In London, so-called “challenger banks,” such as Starling, Monzo, and Revolut, have shaken up traditional finance in the last five years. These are app-based, virtual banks—without physical branches—that enable users to exchange currencies without fees, and use debit cards in dozens of countries, hassle-free. 

Challenger banks have been incredibly successful in the 18-45 demographic, with the top few banks stealing some 13 million customers from traditional banks, according to Accenture. The play has worked so well that now, one of its pioneers is challenging the challenger banks—by making it easy to use crypto.

Mark Hipperson, who co-founded Starling, has been developing a virtual bank, Ziglu, that handles a wide range of digital assets. His big idea: simplify and integrate crypto into personal finance and undercut the transaction fees levied by crypto exchanges. 


“Why should [crypto] be just for the few people who know how to use it? We want to make it regulated, mainstream, and legitimate,” he said, in an interview with Decrypt

Ziglu, which will launch in the next few weeks, has been under development in London since late 2018. Beyond a typical wallet-based savings and checking account, there’s a separate crypto wallet, where one can buy and sell cryptocurrencies. 

Ziglu expects to more than $1 billion through exchanges, Hipperson said—the names of which will be announce once the exchange goes live. As a big customer, Ziglu will get discounts on the hefty fees exchanges charge to retail users, and pass on some of the discount to consumers. 

“Despite us charging a commission for the purchase of a cryptocurrency, it still works out cheaper because we get a better price than you can get,” he said. The economics are similar to how challenger banks can provide customers with favorable currency rates, undercutting money transfer shops.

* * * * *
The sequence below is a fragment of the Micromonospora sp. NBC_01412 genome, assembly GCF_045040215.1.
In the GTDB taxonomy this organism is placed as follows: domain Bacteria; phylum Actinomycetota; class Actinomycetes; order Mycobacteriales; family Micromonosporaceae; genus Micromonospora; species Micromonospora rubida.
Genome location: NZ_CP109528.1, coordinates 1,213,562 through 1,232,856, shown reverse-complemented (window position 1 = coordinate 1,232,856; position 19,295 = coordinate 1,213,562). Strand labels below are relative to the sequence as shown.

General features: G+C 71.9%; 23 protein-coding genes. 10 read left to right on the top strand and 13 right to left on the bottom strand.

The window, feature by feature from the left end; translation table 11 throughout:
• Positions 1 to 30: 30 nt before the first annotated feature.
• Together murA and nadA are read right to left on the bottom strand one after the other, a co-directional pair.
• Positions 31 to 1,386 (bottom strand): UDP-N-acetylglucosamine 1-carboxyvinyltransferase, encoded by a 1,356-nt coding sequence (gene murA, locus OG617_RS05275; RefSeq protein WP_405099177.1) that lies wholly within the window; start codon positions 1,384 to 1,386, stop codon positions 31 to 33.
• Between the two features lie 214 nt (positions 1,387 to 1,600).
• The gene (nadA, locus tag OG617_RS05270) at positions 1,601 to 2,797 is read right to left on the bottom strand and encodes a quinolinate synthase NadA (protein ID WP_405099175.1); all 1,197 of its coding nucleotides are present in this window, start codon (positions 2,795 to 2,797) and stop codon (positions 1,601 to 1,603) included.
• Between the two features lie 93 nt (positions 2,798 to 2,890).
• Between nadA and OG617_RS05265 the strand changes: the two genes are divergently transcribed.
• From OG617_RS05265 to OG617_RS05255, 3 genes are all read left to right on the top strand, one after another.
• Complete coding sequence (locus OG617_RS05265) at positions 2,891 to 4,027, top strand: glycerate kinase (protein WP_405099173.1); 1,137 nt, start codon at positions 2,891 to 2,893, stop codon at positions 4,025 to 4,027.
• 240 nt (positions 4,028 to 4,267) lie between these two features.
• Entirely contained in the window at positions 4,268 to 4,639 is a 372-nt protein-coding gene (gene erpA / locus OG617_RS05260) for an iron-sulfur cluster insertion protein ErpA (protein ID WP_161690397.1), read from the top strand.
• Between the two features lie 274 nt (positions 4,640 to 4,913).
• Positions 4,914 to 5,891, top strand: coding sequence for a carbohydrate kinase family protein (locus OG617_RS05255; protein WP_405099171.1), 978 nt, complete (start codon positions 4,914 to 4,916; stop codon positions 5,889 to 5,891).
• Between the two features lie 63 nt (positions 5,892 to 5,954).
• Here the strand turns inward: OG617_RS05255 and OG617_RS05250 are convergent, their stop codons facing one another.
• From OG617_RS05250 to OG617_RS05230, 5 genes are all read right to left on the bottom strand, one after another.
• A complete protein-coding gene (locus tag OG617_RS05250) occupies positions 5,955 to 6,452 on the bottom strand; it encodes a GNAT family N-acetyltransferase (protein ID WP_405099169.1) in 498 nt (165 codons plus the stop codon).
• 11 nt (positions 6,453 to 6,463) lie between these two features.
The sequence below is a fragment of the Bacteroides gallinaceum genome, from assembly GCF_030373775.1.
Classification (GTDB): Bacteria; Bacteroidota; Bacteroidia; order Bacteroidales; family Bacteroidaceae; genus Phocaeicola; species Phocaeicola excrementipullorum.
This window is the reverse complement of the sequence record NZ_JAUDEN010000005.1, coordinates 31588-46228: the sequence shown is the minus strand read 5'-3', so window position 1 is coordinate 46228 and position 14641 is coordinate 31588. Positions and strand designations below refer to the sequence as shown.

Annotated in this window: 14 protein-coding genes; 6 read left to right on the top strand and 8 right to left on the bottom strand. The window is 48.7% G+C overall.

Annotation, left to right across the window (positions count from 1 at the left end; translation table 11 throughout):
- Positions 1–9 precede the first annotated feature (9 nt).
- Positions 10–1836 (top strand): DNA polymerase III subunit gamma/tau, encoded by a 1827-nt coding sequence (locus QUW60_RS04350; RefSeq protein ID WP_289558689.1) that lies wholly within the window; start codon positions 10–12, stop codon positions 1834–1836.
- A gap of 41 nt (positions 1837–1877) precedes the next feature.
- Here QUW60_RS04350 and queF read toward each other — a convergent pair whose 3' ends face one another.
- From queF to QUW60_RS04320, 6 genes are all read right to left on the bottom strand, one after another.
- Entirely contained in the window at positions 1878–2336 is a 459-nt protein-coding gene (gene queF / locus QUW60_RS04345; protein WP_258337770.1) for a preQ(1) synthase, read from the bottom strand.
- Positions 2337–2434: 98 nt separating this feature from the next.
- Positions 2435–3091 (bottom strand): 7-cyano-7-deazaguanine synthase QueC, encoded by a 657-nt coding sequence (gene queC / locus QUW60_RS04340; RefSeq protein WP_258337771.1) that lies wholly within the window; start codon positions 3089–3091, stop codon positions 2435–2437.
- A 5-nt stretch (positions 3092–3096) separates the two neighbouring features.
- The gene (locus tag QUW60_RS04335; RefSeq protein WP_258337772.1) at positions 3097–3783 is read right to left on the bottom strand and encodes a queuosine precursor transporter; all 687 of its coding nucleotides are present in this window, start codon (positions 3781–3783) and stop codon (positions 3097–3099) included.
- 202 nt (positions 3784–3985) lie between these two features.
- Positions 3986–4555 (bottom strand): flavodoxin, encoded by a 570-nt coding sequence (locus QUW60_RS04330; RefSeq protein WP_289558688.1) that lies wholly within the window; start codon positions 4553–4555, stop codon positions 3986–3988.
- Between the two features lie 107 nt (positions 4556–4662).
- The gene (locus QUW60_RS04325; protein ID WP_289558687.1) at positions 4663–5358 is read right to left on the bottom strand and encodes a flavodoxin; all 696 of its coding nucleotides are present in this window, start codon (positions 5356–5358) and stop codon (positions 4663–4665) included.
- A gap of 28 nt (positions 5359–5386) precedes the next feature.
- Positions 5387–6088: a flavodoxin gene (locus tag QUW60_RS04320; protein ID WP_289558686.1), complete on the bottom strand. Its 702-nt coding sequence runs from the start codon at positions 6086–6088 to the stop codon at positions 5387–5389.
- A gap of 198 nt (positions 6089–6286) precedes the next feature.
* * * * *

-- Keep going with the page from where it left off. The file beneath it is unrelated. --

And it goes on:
“If we happen to have the best price for Bitcoin on Kraken, we’ll sell your Polish złoty, buy dollar, sell dollar, buy Bitcoin on Kraken instantly, avoiding the whole concept of currency pairs, and ensuring that we can get the best price at the best time, no matter what currency you’re looking to buy,” he said.

There’ll also be a MasterCard debit card, which customers can use to make crypto payments in stores.

Ziglu has been in private beta since October 2019, and will support Bitcoin, Bitcoin Cash, Litecoin, Ethereum, and Ripple at launch, with more to come. No stablecoins or DeFi products are available yet, but Hipperson said that might change.

Hipperson headed Barclays’ technology department throughout the 90s, ran a highly successful software consultancy company, then co-founded Starling as a CTO. 

So why crypto? By Hipperson’s own acknowledgment, fewer than 1 percent of the population owns cryptocurrencies, and most traditional banks won’t even take crypto exchanges as customers?

Hipperson points to the rise of stablecoins, both private and government-run, and says crypto is the “inevitable march of the way forward.”

He’s set up Ziglu as a form of regulatory arbitrage: Because of the peculiarities of British financial regulations, regular banks—Starling included—can’t use crypto unless they completely reform their corporate structure, said Hipperson. 

But Ziglu was structured with crypto in mind, and is in the process of applying for an e-money license, which is required to issue digital money. Regulation will probably change in time to help retail banks stay competitive, Hipperson said his company has the advantage here, at least for now. 


The challenge is on. 

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